September 2011

 

Doctrine divides, Action unites

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‘Religion Does Not Kill People; People Kill People’

Shabeb Khan


Introduction

When I first heard about the opportunity to attend the Dialogue in Diversity workshop in Bangladesh, I was extremely excited as building relationships between communities in the Untied Kingdom, and in particular in my city of Bradford, is something very close to my heart. Throughout my life, I have experienced and witnessed many prejudices and racism from members of all communities and faiths. Despite living in a very tolerant society in England, I have always felt there is a lack of understanding and, worse still, a lack of willingness to understand other cultures and religions in the people of the United Kingdom.


Shabeb Khan, a Muslim from England, explains the teachings of
his faith during the daily interfaith prayer held every morning to
begin the Diversity in Dialogue workshop in July in Dhaka,
Bangladesh.

Dialogue in Diversity was an opportunity to broaden my horizons, meet people from different societies and learn skills with which to tackle the issues faced in my country.

Learning

There was such a diverse group of people at the Dialogue in Diversity workshop that it was an ideal opening to the workshop to learn about the life stories of people and listen to first-hand accounts of problems faced in their respective countries. It was a real eye-opener to learn more about such countries as Laos, Burma, Bangladesh and India. Many of the issues in these countries are either ignored or not given enough publicity in the U.K. media, which plays a major role in providing information and creating publicity for oppression. The challenges faced by these brave people in their daily lives are astonishing, and I am full of admiration for the work they are doing. The country reports increased my awareness of human rights issues throughout the globe and provided me with a better understanding of the history and diverse cultures which exist in all communities.

I found that the diversity which exists in most communities is not only religious or ethnic but can also be in terms of wealth, political interests, sex and many other differences. It is not the diversity which creates problems in society but how we as humans identify with this diversity. This workshop on diversity helped me realize that it is our identity which creates biases, stereotypes and prejudice and helped me to identify my own identity and prejudices. I found this to be an eye-opener as I have always prided myself on being open-minded and without prejudice. However, I found that I have a strong sense of identity, and this strong sense of self does not allow me to relate to people who do not share my identity.

Our prejudices aid us in labeling groups of people which are different to us. This process leads to discrimination and hate crimes within our communities but also on an international stage where countries or organizations create support for their actions by taking away people’s humanity. Thus, people are seen as objects which we do not relate to, and this dehumanization of people is used to justify crime, war, murder and state terrorism. Governments have found labeling, or profiling, to be a useful tool with which to generate support and oppress large groups of people.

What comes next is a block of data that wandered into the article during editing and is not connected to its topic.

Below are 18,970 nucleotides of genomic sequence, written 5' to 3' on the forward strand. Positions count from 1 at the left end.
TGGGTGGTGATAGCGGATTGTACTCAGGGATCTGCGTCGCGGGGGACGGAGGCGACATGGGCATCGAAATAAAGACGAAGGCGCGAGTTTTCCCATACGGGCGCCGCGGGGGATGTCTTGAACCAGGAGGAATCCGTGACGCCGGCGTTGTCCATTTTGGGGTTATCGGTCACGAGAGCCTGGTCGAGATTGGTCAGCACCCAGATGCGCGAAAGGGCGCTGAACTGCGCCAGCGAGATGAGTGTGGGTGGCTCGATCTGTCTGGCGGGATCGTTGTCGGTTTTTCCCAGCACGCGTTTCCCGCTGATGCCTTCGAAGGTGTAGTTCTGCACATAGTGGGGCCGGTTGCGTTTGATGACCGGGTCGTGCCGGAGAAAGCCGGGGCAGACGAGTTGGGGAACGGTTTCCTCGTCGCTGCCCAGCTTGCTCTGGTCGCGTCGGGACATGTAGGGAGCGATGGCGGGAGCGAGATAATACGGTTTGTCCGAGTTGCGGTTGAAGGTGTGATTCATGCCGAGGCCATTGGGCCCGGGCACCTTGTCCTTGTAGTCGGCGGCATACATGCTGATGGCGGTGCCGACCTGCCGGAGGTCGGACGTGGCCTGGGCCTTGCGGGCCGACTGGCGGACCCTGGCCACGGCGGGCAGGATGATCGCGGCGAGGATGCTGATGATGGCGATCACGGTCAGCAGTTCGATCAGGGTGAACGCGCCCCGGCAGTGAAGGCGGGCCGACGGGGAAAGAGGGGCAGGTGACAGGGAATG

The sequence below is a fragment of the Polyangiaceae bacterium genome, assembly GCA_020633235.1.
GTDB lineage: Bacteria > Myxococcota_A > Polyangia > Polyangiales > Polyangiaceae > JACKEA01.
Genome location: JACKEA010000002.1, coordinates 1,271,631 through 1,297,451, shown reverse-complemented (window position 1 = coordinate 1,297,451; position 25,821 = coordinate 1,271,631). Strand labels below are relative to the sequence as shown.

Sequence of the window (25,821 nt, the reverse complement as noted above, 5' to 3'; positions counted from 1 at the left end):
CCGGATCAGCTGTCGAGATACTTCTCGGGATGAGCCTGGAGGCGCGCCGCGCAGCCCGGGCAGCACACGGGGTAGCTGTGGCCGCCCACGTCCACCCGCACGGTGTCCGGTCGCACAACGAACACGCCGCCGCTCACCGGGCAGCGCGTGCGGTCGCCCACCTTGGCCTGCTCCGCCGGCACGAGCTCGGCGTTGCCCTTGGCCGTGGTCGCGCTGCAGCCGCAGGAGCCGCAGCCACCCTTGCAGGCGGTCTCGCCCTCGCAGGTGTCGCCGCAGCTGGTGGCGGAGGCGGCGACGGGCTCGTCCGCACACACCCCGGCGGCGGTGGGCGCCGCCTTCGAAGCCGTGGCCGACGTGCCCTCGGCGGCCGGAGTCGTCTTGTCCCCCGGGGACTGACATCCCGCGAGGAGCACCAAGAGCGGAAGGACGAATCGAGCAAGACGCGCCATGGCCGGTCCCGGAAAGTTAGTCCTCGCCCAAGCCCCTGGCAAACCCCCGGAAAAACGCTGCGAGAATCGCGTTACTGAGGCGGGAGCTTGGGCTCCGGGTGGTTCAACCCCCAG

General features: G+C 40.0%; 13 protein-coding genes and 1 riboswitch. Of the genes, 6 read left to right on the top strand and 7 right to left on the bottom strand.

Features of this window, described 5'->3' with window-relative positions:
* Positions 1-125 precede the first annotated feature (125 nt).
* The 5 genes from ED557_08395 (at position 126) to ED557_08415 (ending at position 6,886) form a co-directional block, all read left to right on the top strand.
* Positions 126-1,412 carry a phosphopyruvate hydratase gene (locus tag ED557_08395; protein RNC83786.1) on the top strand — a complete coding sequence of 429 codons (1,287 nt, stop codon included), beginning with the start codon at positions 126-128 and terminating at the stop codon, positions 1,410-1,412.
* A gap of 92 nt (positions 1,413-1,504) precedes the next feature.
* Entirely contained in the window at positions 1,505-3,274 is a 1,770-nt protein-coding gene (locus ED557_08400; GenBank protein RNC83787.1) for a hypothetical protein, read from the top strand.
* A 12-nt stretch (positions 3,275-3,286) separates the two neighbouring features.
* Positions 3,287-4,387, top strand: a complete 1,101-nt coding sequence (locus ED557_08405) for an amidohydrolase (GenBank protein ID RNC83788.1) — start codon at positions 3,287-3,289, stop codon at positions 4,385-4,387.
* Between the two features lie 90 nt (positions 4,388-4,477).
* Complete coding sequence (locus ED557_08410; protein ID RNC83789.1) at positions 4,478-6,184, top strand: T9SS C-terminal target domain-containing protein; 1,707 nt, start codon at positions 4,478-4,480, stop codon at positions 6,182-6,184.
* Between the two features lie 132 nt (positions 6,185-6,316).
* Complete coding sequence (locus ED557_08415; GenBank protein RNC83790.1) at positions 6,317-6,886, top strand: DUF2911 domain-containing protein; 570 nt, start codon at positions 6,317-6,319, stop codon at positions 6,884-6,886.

On a personal note, this workshop helped me to find clarity about the prejudices in the Western world about Muslims. The phrase “Islamic terrorist” not only creates mass hysteria and fear but also creates a separation in society between people. Religion does not kill people; people kill people; and these people must be given the identity they deserve—one of criminals and radicals without the link to religion. Thus, identity leads to prejudice, which leads to discrimination, and this discrimination can be manipulated to create conflict among people.

As I witnessed on the field trips to the various religious institutions in Dhaka, however, all religions can exist in peace and understanding as long as they can avoid interference from external agencies and educate their followers in the true message of faith and religion. We all have the same objective: to achieve spirituality through the worship of God, but we just have different methods of reaching this spirituality.

I have always tried to avoid conflict as I have seen so much pain and hurt caused through it, but I have learned that conflict can be a positive thing and can be the driving force behind change for the better. Conflict challenges our views and forces us out of our comfort zone, helping us to become aware of the true reality. I have learned that while I remain in my comfort zone I will not be able to recognize my prejudice or have the courage to be truly transformed. While I feel I am a very tolerant and accepting person, I have found that this is not enough and that tolerance does not last, especially when our identity is challenged. In order to truly transform, I must understand my identity, its diversity and my prejudices. However, it is difficult to leave my comfort zone as outside it lie danger and challenges to my beliefs and values which I may not be ready to accept. It will also force me to examine my identity, and this exercise is dangerous for my sense of safety. I must have the bravery to challenge myself and take risks by putting myself into uncomfortable situations, and I hope the Dialogue in Diversity program in Dhaka is the first step in this long journey. Before I can hope to transform society and the people around me, I must first challenge myself and transform myself.

Another important lesson for me has been to realize that conflict management in society is not enough but that we must push to resolve conflict and use it as a tool to transform ourselves and society. However, to transform society through conflict, we must understand and learn about the history, culture, traditions and religious faiths of a community. Acquiring this understanding is a long process and comes in stages of tolerance, acceptance, engagement, discussion and dialogue.

I am proud to live in a society which tolerates differences, but I now have a responsibility to help my society to continue on the path of transformation. Transforming ourselves and the marginalized society may be difficult, but it is even harder, and even more important, to challenge and transform those who have power and abuse this power to oppress others. We must help the marginalized to realize they have their own power, as we have learned through numerous stories from oppressed societies, and we must challenge the views of those in power so they may reflect on their own identities and beliefs. Only then can we find true justice rather than man-made law which protects the powerful and helps them to continue to control and enslave society through capitalism and indoctrination. Many people find this contemplative process difficult to accept as it challenges their sense of reality, and governments are very skilled in using the media and distraction techniques to keep the people desensitized and ignorant to the real problems. I feel these are the root problems which need to be addressed and everything else is just symptomatic of the materialistic society in which we live.